Oliver Cromwell, New Model Army, Charles II, the Restoration, British Army, Colonial Empire, Townshend Acts and the Boston Massacre

Posted by PITHOCRATES - February 23rd, 2012

Politics 101

The Restoration brought Charles II to the Throne and gave him a Standing Army

Before the English Civil War there were no standing armies in England.  During Medieval times everyone was a soldier.  A ‘citizen’ soldier.  Fighting in a part-time militia.  You answered your lord’s call “to arms.”  Fought.  Usually to protect your lord’s land from intruders.  Or to join a higher noble or king to fight an opposing noble or king.  But mostly you fought near your home.  And when you were done fighting you went back to your day job.  If you survived.  The sooner the better because there was usually a lot of work to do.  And family to take care of.  But this all changed during the English Civil War.  Thanks to Prince Rupert of the Rhine.  A dashing cavalier commander and veteran of some European fighting.  He brought his professional military skills to England.  And fought for his uncle, King Charles I, during the English Civil War.

His skill won a lot of battles for Charles I.  And impressed Oliver Cromwell.  Who was fighting for Parliament.  So impressed him that he copied from Prince Rupert.  And created the New Model Army.  A professional army.  Trained.  Well disciplined.  And paid.  That fought anywhere.  Ultimately winning the war for Parliament.  Then marching on London for back pay.  They held the power.  And installed Oliver Cromwell as Lord Protector of the new commonwealth (no monarchy or hereditary power).  Who used the New Model Army to keep the peace.  Rather brutally.  Especially in Ireland.  Where they had no family.  And had no problem in being brutal.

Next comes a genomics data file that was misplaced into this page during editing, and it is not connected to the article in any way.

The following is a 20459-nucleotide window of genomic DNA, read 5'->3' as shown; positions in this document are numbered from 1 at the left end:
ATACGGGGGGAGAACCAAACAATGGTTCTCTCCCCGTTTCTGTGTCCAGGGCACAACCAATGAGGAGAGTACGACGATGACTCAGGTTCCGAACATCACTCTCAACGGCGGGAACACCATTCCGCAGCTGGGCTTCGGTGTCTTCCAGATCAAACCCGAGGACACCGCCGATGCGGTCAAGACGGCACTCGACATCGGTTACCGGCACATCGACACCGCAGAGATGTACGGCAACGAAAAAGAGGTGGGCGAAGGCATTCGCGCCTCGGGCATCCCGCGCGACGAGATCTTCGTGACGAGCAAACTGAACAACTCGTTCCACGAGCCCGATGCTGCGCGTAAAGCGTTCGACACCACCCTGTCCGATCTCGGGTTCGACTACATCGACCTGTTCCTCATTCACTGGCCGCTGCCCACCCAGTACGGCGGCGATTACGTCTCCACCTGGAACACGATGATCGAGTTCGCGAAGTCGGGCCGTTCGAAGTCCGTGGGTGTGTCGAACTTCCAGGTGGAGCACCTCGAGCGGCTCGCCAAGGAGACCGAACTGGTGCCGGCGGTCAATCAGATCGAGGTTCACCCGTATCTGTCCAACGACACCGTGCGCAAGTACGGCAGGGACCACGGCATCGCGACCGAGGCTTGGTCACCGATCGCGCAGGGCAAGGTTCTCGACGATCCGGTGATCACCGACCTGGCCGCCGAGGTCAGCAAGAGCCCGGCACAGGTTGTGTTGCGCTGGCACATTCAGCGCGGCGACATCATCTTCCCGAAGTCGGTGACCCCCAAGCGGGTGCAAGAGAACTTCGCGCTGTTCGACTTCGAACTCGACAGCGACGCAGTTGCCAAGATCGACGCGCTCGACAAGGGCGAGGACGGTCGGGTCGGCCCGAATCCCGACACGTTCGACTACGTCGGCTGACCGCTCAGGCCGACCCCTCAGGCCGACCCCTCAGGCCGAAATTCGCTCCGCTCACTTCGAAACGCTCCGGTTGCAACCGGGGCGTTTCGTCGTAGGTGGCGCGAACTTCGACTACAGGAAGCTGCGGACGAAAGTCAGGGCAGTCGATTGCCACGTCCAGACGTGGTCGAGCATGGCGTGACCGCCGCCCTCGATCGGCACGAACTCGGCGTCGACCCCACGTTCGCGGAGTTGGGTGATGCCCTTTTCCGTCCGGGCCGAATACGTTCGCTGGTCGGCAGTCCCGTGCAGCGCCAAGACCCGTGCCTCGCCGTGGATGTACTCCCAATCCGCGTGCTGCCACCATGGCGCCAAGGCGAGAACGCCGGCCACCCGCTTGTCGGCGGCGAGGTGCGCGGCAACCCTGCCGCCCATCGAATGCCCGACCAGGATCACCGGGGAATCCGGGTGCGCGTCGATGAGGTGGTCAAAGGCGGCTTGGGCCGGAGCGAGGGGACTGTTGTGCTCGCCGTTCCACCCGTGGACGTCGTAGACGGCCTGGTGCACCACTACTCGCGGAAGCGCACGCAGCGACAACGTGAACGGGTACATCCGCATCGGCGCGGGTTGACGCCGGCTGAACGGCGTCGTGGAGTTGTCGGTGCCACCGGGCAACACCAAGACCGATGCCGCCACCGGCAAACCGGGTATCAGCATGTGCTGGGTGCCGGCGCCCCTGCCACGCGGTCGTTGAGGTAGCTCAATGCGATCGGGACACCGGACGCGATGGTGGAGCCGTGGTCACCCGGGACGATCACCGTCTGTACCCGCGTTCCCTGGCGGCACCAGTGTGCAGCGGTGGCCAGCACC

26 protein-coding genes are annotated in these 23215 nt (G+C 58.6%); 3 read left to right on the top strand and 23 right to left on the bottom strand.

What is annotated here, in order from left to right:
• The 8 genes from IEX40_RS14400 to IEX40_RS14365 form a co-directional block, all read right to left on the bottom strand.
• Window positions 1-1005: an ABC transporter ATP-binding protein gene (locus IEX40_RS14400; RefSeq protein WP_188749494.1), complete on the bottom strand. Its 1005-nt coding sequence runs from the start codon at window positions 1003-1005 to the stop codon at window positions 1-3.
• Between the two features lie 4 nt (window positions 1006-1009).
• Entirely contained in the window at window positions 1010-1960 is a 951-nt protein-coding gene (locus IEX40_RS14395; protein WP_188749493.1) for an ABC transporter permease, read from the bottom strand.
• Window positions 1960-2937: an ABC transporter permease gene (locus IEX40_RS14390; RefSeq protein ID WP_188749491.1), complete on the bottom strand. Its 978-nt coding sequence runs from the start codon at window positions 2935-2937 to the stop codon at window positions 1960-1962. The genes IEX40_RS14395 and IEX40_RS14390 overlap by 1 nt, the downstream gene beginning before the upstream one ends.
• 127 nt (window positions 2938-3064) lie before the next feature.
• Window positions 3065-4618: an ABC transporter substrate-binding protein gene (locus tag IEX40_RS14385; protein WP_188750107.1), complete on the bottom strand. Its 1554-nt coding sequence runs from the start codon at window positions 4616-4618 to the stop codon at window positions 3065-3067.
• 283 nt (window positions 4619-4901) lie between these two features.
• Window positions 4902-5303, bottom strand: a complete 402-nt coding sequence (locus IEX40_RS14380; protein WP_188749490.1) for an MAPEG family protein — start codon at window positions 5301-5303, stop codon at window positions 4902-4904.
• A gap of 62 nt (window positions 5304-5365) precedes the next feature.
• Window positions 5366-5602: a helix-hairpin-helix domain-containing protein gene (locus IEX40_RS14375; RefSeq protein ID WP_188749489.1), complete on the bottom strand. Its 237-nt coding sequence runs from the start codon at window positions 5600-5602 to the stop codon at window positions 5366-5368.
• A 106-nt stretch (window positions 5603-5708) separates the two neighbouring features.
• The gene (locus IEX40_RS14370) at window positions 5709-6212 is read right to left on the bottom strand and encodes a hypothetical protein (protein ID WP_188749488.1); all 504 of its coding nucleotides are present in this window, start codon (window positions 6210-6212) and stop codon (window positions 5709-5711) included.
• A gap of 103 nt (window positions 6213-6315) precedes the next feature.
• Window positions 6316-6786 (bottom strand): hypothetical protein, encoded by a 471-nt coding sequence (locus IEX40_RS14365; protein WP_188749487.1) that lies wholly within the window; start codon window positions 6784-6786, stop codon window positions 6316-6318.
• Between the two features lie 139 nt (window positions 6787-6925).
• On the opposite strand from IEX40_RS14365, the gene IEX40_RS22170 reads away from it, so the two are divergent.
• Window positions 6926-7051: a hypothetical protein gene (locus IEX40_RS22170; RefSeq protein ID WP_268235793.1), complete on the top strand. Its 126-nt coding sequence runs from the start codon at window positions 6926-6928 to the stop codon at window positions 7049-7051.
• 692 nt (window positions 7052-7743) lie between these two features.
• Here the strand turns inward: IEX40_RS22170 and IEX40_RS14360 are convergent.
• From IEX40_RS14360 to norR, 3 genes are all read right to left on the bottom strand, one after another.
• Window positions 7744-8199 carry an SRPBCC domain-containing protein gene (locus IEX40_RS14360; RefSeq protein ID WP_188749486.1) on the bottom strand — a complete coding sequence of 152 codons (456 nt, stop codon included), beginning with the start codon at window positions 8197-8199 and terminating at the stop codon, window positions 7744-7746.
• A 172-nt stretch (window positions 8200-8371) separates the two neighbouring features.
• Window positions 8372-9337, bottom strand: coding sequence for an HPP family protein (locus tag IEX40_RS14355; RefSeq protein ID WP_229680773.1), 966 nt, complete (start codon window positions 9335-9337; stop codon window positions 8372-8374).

After Cromwell executed his father, Charles I, the Scots crowned Charles II king.  For Charles I was a Scott.  And they were none too pleased that the English killed him.  Charles marched south and tried to restore the monarchy.  Failed.  And Cromwell chased him all the way to France.  Where he lived during the English commonwealth.  In Louis XIV’s court.  An absolute monarchy.  The way it used to be in England.  Before Parliament.  And King Louis had something new.  A standing army.  Even in times of peace.  And the French people didn’t bitch about the costs.  Like Parliament did about every cost the royals incurred.  When Cromwell died his son inherited his office of Lord Protector.  So much for the elimination of heredity power.  But he was weak.  Couldn’t control the army.  And didn’t last.  Without a better option they talked to Charles II.  Who said he would offer some pardons if they made him king.  He would not seek any retribution for the killing of his dad.  And he’d pay the army.  And that fast England (and Scotland and Ireland) had a king again.  (The Restoration.)  And a standing army.